Rituximab and Cyclophosphamide Followed by Vaccine Therapy in Treating Patients With Relapsed Hodgkin Lymphoma
RATIONALE: Monoclonal antibodies, such as rituximab, can block cancer growth in different ways. Some block the ability of cancer cells to grow and spread. Others find cancer cells and help kill them or carry cancer-killing substances to them. Drugs used in chemotherapy, such as cyclophosphamide, work in different ways to stop the growth of cancer cells either by killing the cells or by stopping them from dividing. Vaccines made from another person's cancer cells may help the body build an effective immune response to kill cancer cells. Giving rituximab together with chemotherapy and vaccine therapy may kill more cancer cells
PURPOSE: This phase I/II trial is studying how well giving rituximab together with cyclophosphamide and vaccine therapy works in treating patients with relapsed Hodgkin lymphoma.
Biological: Hodgkin's antigens-GM-CSF-expressing cell vaccine
|Study Design:||Intervention Model: Single Group Assignment
Masking: Open Label
Primary Purpose: Treatment
|Official Title:||Pilot Study of Rituximab, High Dose Cyclophosphamide, and GM-CSF Based Immunotherapy for Relapsed Hodgkin's Lymphoma|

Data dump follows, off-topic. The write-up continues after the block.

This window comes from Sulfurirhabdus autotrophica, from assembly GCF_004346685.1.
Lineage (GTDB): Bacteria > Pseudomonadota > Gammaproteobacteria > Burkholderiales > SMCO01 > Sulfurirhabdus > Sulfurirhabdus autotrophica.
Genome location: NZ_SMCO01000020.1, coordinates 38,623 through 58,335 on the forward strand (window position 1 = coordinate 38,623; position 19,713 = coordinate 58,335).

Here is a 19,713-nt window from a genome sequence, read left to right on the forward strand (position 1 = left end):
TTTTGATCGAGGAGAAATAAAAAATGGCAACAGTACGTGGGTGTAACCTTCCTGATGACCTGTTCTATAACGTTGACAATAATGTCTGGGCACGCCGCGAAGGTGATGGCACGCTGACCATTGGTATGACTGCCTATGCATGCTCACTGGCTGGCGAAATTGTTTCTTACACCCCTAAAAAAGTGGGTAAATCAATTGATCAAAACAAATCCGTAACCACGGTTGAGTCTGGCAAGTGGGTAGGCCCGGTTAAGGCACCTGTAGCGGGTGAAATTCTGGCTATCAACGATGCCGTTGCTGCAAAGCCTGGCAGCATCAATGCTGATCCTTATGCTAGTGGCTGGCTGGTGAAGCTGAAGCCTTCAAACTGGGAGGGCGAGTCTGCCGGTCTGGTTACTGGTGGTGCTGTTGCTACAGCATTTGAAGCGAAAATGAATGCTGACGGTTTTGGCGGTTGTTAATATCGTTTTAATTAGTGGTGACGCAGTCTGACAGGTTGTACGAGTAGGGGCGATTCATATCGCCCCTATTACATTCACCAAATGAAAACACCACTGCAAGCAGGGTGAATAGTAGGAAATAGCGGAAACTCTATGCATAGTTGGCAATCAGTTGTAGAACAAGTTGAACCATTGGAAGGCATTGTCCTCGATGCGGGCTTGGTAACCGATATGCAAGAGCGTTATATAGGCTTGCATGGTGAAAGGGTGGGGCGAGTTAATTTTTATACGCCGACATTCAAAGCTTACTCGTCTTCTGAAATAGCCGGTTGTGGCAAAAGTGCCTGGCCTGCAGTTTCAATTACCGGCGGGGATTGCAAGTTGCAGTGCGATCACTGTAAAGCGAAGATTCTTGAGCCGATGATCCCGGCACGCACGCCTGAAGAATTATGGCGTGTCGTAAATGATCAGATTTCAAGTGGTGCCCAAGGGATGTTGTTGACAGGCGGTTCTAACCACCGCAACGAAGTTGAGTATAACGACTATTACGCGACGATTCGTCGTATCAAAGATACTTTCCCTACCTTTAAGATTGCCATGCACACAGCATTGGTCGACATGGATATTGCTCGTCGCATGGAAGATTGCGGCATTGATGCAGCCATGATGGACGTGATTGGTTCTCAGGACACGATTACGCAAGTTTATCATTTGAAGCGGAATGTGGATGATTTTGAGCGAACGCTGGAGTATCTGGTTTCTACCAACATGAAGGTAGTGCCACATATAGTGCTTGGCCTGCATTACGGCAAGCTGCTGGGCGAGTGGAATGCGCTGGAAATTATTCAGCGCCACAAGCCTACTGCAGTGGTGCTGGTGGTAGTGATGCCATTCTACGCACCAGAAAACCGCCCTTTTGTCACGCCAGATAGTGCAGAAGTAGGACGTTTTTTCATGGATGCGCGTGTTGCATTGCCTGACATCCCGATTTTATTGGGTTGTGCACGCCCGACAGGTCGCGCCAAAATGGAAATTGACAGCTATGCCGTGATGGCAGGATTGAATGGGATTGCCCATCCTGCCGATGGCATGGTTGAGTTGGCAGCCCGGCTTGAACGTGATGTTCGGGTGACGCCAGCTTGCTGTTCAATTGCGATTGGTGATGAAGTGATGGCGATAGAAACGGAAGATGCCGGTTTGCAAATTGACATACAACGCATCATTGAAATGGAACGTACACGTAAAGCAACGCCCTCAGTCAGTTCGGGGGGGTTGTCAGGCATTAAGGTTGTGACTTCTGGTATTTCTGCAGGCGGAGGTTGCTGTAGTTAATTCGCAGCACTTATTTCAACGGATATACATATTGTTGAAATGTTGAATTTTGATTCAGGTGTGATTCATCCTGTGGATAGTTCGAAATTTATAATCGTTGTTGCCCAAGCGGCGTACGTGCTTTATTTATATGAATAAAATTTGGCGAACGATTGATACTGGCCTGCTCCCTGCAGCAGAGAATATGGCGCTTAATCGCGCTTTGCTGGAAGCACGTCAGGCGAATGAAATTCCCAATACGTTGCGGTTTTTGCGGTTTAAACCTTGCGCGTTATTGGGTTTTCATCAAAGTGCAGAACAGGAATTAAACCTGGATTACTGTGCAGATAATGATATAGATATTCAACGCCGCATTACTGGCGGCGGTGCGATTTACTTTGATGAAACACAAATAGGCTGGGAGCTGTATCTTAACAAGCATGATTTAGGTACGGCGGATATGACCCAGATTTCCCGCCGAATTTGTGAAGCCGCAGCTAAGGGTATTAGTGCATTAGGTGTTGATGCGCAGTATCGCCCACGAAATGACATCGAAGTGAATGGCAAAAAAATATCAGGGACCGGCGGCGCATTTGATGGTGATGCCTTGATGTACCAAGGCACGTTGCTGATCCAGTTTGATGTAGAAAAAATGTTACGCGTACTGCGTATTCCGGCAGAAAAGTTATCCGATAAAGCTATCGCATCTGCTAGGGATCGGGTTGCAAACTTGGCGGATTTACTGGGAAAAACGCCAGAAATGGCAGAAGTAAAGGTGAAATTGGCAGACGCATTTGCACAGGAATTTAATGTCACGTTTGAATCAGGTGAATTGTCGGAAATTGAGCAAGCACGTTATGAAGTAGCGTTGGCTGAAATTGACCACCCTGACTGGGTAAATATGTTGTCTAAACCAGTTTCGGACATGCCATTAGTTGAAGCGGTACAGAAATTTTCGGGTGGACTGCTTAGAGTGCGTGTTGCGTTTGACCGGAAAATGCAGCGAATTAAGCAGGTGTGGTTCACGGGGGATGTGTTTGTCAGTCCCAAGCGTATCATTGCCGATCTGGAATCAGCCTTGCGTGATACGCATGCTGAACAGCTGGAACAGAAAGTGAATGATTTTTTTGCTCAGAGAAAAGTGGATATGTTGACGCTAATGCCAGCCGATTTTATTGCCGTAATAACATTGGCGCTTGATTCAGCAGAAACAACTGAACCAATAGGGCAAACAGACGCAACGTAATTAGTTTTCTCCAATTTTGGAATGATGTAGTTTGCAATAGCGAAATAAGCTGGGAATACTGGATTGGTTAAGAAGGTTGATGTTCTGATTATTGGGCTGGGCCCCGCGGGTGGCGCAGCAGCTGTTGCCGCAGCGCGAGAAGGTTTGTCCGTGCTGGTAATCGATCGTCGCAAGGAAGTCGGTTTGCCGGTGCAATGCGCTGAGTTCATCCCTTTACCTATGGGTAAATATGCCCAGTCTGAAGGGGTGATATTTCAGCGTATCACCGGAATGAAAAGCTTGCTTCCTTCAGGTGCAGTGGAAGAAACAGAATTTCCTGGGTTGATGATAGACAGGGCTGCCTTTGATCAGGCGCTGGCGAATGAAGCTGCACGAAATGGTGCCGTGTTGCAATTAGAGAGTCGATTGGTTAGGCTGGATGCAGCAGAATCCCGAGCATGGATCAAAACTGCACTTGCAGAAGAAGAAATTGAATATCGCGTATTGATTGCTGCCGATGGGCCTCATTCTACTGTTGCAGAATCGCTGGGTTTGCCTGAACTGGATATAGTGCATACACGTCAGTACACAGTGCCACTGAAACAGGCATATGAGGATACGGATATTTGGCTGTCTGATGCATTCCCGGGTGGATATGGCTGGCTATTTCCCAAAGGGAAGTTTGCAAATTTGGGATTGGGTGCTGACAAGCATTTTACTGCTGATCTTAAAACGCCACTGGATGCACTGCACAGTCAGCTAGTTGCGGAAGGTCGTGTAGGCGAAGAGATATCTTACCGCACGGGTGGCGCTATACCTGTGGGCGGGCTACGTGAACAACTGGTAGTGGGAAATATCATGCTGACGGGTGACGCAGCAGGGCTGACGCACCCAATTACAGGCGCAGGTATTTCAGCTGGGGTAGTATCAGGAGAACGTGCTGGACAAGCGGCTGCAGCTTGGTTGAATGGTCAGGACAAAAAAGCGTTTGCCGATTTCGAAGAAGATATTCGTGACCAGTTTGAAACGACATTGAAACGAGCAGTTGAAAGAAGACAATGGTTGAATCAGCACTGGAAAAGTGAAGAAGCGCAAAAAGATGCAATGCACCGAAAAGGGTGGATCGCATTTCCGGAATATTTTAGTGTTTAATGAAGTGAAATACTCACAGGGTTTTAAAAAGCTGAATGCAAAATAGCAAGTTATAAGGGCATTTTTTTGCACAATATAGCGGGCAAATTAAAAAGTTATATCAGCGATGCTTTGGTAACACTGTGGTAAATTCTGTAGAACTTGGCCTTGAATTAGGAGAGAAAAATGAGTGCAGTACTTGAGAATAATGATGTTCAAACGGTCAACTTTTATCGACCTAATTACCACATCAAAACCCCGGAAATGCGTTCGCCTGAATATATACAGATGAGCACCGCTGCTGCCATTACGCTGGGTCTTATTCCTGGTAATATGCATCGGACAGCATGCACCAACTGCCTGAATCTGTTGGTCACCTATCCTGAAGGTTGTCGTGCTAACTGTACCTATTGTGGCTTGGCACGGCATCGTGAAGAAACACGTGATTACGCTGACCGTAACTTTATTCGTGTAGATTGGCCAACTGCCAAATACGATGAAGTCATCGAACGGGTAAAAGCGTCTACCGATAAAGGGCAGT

- Safety and tolerability
- Immunologic response
- Relapse-free survival at 3 years
- Overall survival at 3 years
- Patterns of cellular immune reconstitution
|Study Start Date:||July 2005|
|Estimated Study Completion Date:||December 2017|
|Estimated Primary Completion Date:||October 2017 (Final data collection date for primary outcome measure)|
- Determine the safety and tolerability of rituximab and high-dose cyclophosphamide followed by vaccine therapy comprising an allogeneic vaccine that expresses Hodgkin's tumor antigens and sargramostim (GM-CSF) (KGEL vaccine) as salvage therapy in patients with relapsed Hodgkin lymphoma.
- Determine the immunologic response to this vaccine in these patients.
- Determine the 3-year relapse-free and overall survival of patients treated with this regimen.
- Determine the patterns of cellular immune reconstitution in patients treated with this regimen.
OUTLINE: This is an open-label study.
Patients receive rituximab IV on days -10 and -7 and then on days 29, 36, 43, and 50 (weeks 4-7) and high-dose (transplant-dose) cyclophosphamide IV on days -3 to 0 without stem cell rescue. Patients receive filgrastim (G-CSF) subcutaneously once daily beginning on day 6 and continuing until blood counts recover. Patients also receive vaccine therapy comprising an allogeneic vaccine that expresses Hodgkin's tumor antigens and sargramostim (GM-CSF) (KGEL vaccine) intradermally on day 1, and weeks 4, 8, 12, 16, and 24.
After completion of high-dose cyclophosphamide, patients are followed every 3 months for 3 years, and then annually thereafter.
PROJECTED ACCRUAL: Approximately 25 patients will be accrued for this study.
Please refer to this study by its ClinicalTrials.gov identifier: NCT00134082
|United States, Maryland|
|Sidney Kimmel Comprehensive Cancer Center at Johns Hopkins|
|Baltimore, Maryland, United States, 21231-2410|
|Study Chair:||Richard Ambinder, MD||Sidney Kimmel Comprehensive Cancer Center|